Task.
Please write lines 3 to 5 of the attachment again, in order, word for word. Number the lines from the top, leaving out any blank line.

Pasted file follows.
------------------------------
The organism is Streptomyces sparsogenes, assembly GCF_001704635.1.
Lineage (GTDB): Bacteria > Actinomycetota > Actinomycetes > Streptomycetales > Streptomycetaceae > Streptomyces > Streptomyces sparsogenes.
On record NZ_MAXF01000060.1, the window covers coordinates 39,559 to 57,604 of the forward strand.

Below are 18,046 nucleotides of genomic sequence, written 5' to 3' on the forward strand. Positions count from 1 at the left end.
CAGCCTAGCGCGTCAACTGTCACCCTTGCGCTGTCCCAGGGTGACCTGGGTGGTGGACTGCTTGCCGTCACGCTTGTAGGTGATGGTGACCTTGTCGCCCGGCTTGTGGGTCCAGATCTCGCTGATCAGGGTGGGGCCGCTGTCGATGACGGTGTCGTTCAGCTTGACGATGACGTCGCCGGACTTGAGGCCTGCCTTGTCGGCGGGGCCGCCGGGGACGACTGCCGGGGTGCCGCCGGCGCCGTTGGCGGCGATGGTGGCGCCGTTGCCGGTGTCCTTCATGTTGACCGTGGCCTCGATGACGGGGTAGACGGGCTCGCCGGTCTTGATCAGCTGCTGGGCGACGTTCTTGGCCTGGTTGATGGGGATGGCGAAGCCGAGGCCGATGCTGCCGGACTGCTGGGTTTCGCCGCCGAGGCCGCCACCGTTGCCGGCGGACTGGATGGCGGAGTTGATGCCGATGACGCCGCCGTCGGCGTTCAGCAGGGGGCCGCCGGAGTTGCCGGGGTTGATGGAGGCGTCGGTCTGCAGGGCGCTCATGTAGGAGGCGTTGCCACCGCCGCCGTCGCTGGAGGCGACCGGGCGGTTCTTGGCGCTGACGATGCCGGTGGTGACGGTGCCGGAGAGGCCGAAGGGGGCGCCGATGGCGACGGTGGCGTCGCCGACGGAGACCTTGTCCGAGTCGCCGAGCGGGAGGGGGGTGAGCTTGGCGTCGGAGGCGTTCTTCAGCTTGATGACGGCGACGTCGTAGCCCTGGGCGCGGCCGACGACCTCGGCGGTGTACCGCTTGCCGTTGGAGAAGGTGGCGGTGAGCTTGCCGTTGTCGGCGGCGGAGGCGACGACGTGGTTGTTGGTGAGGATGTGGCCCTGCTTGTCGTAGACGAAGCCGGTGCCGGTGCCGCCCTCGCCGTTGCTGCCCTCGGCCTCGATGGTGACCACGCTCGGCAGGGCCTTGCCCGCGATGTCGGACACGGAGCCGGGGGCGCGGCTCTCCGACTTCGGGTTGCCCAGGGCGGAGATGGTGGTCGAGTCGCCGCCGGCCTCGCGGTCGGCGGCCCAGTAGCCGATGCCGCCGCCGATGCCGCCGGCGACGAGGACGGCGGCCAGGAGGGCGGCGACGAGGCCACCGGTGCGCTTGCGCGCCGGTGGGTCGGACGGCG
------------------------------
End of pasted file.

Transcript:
On record NZ_MAXF01000060.1, the window covers coordinates 39,559 to 57,604 of the forward strand.

Below are 18,046 nucleotides of genomic sequence, written 5' to 3' on the forward strand. Positions count from 1 at the left end.
CAGCCTAGCGCGTCAACTGTCACCCTTGCGCTGTCCCAGGGTGACCTGGGTGGTGGACTGCTTGCCGTCACGCTTGTAGGTGATGGTGACCTTGTCGCCCGGCTTGTGGGTCCAGATCTCGCTGATCAGGGTGGGGCCGCTGTCGATGACGGTGTCGTTCAGCTTGACGATGACGTCGCCGGACTTGAGGCCTGCCTTGTCGGCGGGGCCGCCGGGGACGACTGCCGGGGTGCCGCCGGCGCCGTTGGCGGCGATGGTGGCGCCGTTGCCGGTGTCCTTCATGTTGACCGTGGCCTCGATGACGGGGTAGACGGGCTCGCCGGTCTTGATCAGCTGCTGGGCGACGTTCTTGGCCTGGTTGATGGGGATGGCGAAGCCGAGGCCGATGCTGCCGGACTGCTGGGTTTCGCCGCCGAGGCCGCCACCGTTGCCGGCGGACTGGATGGCGGAGTTGATGCCGATGACGCCGCCGTCGGCGTTCAGCAGGGGGCCGCCGGAGTTGCCGGGGTTGATGGAGGCGTCGGTCTGCAGGGCGCTCATGTAGGAGGCGTTGCCACCGCCGCCGTCGCTGGAGGCGACCGGGCGGTTCTTGGCGCTGACGATGCCGGTGGTGACGGTGCCGGAGAGGCCGAAGGGGGCGCCGATGGCGACGGTGGCGTCGCCGACGGAGACCTTGTCCGAGTCGCCGAGCGGGAGGGGGGTGAGCTTGGCGTCGGAGGCGTTCTTCAGCTTGATGACGGCGACGTCGTAGCCCTGGGCGCGGCCGACGACCTCGGCGGTGTACCGCTTGCCGTTGGAGAAGGTGGCGGTGAGCTTGCCGTTGTCGGCGGCGGAGGCGACGACGTGGTTGTTGGTGAGGATGTGGCCCTGCTTGTCGTAGACGAAGCCGGTGCCGGTGCCGCCCTCGCCGTTGCTGCCCTCGGCCTCGATGGTGACCACGCTCGGCAGGGCCTTGCCCGCGATGTCGGACACGGAGCCGGGGGCGCGGCTCTCCGACTTCGGGTTGCCCAGGGCGGAGATGGTGGTCGAGTCGCCGCCGGCCTCGCGGTCGGCGGCCCAGTAGCCGATGCCGCCGCCGATGCCGCCGGCGACGAGGACGGCGGCCAGGAGGGCGGCGACGAGGCCACCGGTGCGCTTGCGCGCCGGTGGGTCGGACGGCG